image file: c8ra00619a-f3.tif
Fig. 3 COG functional classification of putative protein for Schizothorax waltoni transcriptome. Out of 66[thin space (1/6-em)]975 unigenes, 11[thin space (1/6-em)]334 unigenes were grouped into 25 COG categories. The letters on the x-axis represent different COG assortments.

To further functionally classify S. waltoni transcripts, GO terms were assigned to each unigenes. Among the 35[thin space (1/6-em)]510 annotated unigenes against NR database, a total of 16[thin space (1/6-em)]278 unigenes were categorized into 64 level-2 GO terms in three major GO categories (Fig. 4). The most enriched components in Biological Process (BP) terms were cellular process (10[thin space (1/6-em)]088 unigenes, GO: 0009987), single-organism process (8768 unigenes, GO: 0044699), and metabolic process (8116 unigenes, GO: 0008152). For Cellular Component (CC) terms, a large number of unigenes were involved in cell (8777 unigenes, GO: 0005623), cell part (8718 unigenes, GO: 0044464), and organelle (5836 unigenes, GO: 0043226). In the Molecule Function (MF) category, a high percentage of unigenes were related to the terms binding (8606 unigenes, GO: 0005488), and catalytic activity (5904 unigenes, GO: 0003824), followed by the transporter activity (1071 unigenes, GO: 0005215).

image file: c8ra00619a-f4.tif
Fig. 4 Gene ontology (GO) annotation (2nd level GO terms) of Schizothorax waltoni transcriptome. Unigenes were annotated by gene ontology (GO) terms which belong to three main categories: biological process, cellular component, or molecular function.

To further identify biological pathways of assembled unigenes in S. waltoni, we mapped these unigenes to the reference canonical pathways in the KEGG database. A total of 25[thin space (1/6-em)]742 unigenes were hit to KEGG Orthology (KO) terms and grouped into 259 different pathways, and the number of unigenes in different pathways ranged from 2 to 2880 (Table S2). These pathways were grouped into six level-1 KO terms: cellular process, environmental information processing, genetic information processing, human diseases, metabolism, and organismal systems. Among these unigenes, 23[thin space (1/6-em)]677 were mapped to human diseases groups, mostly involving in pathways in cancer (1127, ko05200), influenza A (1092, ko05164), tuberculosis (855, ko05152), and dilated cardiomyopathy (848, ko05414). The second largest level-1 KO terms is the organismal systems (17[thin space (1/6-em)]107), involving vascular smooth muscle contraction (721, ko04270), cardiac muscle contraction (707, ko04260), and NOD-like receptor signaling pathway (585, ko04621). In the third largest level-1 KO terms, the metabolic pathways was the largest pathway, which contained 2880 unigenes, followed by purine metabolism (643, ko00230), and pyrimidine metabolism (467, ko00240).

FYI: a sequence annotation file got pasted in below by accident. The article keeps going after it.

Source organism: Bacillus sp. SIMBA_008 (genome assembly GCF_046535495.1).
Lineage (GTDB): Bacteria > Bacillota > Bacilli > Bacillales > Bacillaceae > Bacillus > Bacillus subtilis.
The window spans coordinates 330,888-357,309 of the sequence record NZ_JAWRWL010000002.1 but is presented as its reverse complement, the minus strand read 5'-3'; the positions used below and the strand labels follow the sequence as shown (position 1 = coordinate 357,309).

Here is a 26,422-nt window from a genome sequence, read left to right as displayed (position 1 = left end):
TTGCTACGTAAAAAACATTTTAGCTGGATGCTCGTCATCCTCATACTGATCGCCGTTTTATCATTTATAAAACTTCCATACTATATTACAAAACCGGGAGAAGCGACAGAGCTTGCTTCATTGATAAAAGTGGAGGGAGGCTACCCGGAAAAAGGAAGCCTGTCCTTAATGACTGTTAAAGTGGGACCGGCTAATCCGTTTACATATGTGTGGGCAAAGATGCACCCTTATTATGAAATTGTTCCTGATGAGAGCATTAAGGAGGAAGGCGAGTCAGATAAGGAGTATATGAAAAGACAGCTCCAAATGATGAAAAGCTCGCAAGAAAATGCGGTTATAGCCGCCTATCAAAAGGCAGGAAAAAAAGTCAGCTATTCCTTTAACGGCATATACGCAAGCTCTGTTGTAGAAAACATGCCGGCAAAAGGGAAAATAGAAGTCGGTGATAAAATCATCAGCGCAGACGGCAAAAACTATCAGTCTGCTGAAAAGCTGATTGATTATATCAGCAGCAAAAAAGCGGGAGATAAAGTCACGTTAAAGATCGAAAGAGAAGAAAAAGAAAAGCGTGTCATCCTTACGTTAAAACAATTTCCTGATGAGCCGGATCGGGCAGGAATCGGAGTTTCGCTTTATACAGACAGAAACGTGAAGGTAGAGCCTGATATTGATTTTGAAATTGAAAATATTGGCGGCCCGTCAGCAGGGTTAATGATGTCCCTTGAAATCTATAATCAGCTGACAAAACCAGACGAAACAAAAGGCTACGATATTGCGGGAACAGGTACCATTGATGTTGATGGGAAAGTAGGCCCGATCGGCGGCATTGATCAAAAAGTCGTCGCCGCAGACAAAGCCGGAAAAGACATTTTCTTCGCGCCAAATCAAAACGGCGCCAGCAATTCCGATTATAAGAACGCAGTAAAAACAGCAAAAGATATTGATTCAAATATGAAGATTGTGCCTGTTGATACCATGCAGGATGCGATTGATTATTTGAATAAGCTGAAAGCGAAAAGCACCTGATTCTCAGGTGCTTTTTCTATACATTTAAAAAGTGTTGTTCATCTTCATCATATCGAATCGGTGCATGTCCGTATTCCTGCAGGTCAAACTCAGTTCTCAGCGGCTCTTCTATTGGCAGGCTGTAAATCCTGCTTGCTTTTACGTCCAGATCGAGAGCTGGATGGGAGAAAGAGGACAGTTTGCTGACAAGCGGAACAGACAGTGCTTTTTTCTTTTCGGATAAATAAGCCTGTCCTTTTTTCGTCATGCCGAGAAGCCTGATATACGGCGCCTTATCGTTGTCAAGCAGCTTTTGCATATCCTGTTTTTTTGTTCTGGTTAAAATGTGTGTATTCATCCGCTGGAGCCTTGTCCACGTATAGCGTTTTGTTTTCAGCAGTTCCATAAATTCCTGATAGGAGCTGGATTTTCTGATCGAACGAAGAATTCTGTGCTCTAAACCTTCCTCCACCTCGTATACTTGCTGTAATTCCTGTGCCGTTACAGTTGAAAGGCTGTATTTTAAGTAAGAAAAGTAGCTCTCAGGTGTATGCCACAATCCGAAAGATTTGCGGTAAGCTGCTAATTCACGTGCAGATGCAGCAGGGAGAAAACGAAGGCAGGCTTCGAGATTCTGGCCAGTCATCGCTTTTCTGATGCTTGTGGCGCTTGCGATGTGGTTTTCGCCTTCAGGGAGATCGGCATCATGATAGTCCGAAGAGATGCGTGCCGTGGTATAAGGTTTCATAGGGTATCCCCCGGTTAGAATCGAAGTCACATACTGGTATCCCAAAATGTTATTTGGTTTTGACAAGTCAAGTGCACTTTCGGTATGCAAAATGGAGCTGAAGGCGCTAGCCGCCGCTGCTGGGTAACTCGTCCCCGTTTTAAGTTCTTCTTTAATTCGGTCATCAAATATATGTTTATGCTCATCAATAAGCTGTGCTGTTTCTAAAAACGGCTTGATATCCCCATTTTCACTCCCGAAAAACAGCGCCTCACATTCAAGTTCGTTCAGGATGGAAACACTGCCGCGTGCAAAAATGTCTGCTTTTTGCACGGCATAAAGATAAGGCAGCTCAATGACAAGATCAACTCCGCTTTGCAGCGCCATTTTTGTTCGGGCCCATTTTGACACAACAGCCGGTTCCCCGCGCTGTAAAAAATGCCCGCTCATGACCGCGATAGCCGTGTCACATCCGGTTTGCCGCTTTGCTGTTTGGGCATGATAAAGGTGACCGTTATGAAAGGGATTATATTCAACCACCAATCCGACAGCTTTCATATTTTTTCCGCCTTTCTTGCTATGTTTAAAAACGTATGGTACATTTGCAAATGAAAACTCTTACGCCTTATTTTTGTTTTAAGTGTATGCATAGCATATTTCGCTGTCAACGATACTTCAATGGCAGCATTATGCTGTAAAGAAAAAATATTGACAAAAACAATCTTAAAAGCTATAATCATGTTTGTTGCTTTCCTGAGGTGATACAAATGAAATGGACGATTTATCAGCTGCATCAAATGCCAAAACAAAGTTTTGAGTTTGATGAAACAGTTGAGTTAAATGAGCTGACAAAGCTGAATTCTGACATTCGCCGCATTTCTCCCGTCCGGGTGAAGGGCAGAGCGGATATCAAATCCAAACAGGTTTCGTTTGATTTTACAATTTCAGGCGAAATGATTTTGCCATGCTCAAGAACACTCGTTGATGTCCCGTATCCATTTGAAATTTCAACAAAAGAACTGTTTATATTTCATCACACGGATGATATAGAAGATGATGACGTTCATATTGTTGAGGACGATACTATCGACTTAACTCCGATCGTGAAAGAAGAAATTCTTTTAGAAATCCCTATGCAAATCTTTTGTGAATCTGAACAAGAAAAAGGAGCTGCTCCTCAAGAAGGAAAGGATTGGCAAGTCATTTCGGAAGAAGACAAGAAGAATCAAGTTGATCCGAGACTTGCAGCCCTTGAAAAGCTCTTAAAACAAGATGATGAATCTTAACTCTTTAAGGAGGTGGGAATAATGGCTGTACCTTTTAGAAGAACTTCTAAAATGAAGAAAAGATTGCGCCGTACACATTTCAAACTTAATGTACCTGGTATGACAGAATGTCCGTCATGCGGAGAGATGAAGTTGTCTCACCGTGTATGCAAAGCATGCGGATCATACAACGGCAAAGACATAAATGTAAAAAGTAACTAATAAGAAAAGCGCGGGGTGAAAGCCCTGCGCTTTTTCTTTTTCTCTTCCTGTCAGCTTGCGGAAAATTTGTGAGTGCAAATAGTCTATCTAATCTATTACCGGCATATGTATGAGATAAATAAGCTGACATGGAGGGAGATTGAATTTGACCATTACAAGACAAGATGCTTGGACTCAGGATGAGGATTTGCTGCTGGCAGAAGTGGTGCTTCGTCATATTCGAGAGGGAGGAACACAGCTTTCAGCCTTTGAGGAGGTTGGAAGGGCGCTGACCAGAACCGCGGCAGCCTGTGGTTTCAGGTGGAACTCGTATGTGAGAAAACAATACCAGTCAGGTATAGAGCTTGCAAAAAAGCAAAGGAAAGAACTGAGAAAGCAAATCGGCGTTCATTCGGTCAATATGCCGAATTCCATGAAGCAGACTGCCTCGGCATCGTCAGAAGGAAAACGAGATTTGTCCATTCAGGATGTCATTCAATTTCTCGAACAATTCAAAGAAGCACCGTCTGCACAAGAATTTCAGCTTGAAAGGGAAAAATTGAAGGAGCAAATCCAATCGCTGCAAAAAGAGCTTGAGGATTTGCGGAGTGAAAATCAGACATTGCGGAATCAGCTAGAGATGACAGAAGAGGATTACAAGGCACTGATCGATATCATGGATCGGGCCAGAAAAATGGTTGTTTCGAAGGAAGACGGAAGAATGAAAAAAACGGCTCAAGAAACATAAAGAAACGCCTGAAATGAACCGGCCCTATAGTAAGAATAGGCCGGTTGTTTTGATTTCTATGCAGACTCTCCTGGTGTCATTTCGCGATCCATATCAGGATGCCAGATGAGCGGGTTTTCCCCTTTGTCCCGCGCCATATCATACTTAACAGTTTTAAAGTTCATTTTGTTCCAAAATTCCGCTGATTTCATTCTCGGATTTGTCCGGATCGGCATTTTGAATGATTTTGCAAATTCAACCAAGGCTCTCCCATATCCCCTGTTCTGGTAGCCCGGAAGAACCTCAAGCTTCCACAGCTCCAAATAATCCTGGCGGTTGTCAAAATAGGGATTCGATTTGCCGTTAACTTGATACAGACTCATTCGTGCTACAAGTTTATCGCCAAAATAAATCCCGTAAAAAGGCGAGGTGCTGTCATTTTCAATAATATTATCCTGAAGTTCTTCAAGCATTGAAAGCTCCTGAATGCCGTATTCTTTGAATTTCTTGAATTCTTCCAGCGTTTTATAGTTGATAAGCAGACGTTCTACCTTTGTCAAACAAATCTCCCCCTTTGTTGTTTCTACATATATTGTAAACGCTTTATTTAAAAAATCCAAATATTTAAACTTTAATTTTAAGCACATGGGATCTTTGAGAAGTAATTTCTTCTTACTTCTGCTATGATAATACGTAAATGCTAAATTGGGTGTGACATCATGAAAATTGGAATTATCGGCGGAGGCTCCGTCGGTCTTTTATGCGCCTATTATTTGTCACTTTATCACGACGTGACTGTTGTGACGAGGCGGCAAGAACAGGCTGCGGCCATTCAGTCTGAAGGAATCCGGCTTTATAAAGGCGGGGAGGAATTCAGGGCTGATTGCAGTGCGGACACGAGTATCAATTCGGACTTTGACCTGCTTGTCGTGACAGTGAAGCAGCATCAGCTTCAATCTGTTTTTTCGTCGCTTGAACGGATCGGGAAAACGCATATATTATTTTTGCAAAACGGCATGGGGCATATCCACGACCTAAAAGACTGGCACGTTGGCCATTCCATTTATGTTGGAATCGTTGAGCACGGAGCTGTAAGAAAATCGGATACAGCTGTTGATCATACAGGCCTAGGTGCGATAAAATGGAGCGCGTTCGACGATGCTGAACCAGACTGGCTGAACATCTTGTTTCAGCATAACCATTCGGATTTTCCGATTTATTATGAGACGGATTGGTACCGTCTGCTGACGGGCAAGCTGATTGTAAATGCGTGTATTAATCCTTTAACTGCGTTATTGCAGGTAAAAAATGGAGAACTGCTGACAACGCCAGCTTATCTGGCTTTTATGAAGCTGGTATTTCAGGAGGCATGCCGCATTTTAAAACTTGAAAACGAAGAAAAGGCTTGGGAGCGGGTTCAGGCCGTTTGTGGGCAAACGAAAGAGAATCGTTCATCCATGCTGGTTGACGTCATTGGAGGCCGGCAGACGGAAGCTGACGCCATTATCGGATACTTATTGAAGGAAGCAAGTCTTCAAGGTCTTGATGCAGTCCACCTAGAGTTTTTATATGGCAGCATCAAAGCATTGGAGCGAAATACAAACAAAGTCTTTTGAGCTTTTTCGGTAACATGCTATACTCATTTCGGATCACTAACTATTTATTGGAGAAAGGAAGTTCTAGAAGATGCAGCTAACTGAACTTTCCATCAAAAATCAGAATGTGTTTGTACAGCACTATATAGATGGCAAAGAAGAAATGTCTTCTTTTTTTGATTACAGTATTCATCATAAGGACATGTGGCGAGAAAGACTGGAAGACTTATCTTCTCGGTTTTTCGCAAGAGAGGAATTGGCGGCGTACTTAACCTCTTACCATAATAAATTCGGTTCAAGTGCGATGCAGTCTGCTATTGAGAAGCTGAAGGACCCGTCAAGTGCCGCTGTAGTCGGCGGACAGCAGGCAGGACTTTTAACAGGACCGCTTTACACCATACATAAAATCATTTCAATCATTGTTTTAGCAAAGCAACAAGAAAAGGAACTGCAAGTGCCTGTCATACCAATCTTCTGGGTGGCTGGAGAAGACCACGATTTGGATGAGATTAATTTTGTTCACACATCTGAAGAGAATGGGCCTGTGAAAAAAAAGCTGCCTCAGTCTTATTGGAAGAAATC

Identification of immune-related genes

To further study the immune system of S. waltoni in the following research, we identified a great deal of candidate genes involving in immune function. There are two subcategories which are closely related to immune function in GO classification: response to stimulus and immune system process, containing 4064 and 1088 unigenes, respectively. In addition, KEGG pathways were often used to identify genes associated with immune processes and their interactions. In all, 3332 immune-related unigenes were identified in 15 KEGG immune pathways (Fig. 5). Many of these immune-related unigenes are reported for the first time in S. waltoni. Top two most abundant pathways of the immune system were NOD-like receptor signaling pathway (ko04621, 585 unigenes) and leukocyte transendothelial migration (ko04670, 566 unigenes). Other immune pathways with plenty number of unigenes included chemokine signaling pathway (ko04062, 522 unigenes), complement and coagulation cascades (ko04610, 509 unigenes), and Fc gamma R-mediated phagocytosis (ko04666, 496 unigenes). In addition, important pattern recognition receptors pathways were also identified, and Toll-like receptor signaling pathway and the RIG-I-like receptor signaling pathway both contained 218 unigenes (Table S2). With the help of these signaling pathways, we got more comprehensive and systematic information for the understanding of the S. waltoni immune system and their regulatory network.